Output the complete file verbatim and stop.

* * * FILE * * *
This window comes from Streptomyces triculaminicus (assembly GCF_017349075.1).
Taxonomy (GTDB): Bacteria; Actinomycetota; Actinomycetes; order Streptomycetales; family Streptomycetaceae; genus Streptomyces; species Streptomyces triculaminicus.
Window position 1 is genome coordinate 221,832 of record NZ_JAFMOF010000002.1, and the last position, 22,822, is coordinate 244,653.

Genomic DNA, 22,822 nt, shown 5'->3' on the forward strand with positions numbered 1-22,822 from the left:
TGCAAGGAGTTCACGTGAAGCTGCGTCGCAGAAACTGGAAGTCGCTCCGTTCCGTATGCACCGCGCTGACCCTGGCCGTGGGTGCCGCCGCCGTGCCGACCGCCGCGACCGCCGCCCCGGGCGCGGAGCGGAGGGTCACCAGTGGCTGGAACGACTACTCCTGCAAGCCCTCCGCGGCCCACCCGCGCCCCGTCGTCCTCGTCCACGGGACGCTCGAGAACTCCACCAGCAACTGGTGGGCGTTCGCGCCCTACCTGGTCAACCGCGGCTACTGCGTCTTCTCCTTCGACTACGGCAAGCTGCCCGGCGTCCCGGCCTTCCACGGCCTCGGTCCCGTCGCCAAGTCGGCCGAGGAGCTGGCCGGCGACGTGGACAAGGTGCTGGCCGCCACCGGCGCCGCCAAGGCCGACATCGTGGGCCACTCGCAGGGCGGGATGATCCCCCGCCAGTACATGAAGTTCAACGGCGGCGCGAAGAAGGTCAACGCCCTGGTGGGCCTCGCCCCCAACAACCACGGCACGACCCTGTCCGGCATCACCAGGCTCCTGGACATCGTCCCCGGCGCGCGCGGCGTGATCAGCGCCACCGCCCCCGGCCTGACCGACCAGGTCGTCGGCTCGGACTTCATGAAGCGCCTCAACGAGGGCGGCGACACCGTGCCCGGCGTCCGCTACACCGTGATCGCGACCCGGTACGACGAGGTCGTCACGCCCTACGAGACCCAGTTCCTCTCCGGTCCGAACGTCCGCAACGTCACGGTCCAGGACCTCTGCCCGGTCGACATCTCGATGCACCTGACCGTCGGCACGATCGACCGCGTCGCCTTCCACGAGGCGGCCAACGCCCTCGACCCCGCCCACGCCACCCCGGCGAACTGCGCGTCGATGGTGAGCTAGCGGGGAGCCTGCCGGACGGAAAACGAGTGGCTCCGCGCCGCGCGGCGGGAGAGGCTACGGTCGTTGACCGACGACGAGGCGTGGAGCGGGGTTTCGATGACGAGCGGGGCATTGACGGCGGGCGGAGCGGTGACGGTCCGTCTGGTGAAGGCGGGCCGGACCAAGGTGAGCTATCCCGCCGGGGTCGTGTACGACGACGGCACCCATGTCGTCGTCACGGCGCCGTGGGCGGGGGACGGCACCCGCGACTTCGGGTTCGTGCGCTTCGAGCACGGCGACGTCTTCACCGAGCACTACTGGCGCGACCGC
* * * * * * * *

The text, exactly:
This window comes from Streptomyces triculaminicus (assembly GCF_017349075.1).
Taxonomy (GTDB): Bacteria; Actinomycetota; Actinomycetes; order Streptomycetales; family Streptomycetaceae; genus Streptomyces; species Streptomyces triculaminicus.
Window position 1 is genome coordinate 221,832 of record NZ_JAFMOF010000002.1, and the last position, 22,822, is coordinate 244,653.

Genomic DNA, 22,822 nt, shown 5'->3' on the forward strand with positions numbered 1-22,822 from the left:
TGCAAGGAGTTCACGTGAAGCTGCGTCGCAGAAACTGGAAGTCGCTCCGTTCCGTATGCACCGCGCTGACCCTGGCCGTGGGTGCCGCCGCCGTGCCGACCGCCGCGACCGCCGCCCCGGGCGCGGAGCGGAGGGTCACCAGTGGCTGGAACGACTACTCCTGCAAGCCCTCCGCGGCCCACCCGCGCCCCGTCGTCCTCGTCCACGGGACGCTCGAGAACTCCACCAGCAACTGGTGGGCGTTCGCGCCCTACCTGGTCAACCGCGGCTACTGCGTCTTCTCCTTCGACTACGGCAAGCTGCCCGGCGTCCCGGCCTTCCACGGCCTCGGTCCCGTCGCCAAGTCGGCCGAGGAGCTGGCCGGCGACGTGGACAAGGTGCTGGCCGCCACCGGCGCCGCCAAGGCCGACATCGTGGGCCACTCGCAGGGCGGGATGATCCCCCGCCAGTACATGAAGTTCAACGGCGGCGCGAAGAAGGTCAACGCCCTGGTGGGCCTCGCCCCCAACAACCACGGCACGACCCTGTCCGGCATCACCAGGCTCCTGGACATCGTCCCCGGCGCGCGCGGCGTGATCAGCGCCACCGCCCCCGGCCTGACCGACCAGGTCGTCGGCTCGGACTTCATGAAGCGCCTCAACGAGGGCGGCGACACCGTGCCCGGCGTCCGCTACACCGTGATCGCGACCCGGTACGACGAGGTCGTCACGCCCTACGAGACCCAGTTCCTCTCCGGTCCGAACGTCCGCAACGTCACGGTCCAGGACCTCTGCCCGGTCGACATCTCGATGCACCTGACCGTCGGCACGATCGACCGCGTCGCCTTCCACGAGGCGGCCAACGCCCTCGACCCCGCCCACGCCACCCCGGCGAACTGCGCGTCGATGGTGAGCTAGCGGGGAGCCTGCCGGACGGAAAACGAGTGGCTCCGCGCCGCGCGGCGGGAGAGGCTACGGTCGTTGACCGACGACGAGGCGTGGAGCGGGGTTTCGATGACGAGCGGGGCATTGACGGCGGGCGGAGCGGTGACGGTCCGTCTGGTGAAGGCGGGCCGGACCAAGGTGAGCTATCCCGCCGGGGTCGTGTACGACGACGGCACCCATGTCGTCGTCACGGCGCCGTGGGCGGGGGACGGCACCCGCGACTTCGGGTTCGTGCGCTTCGAGCACGGCGACGTCTTCACCGAGCACTACTGGCGCGACCGC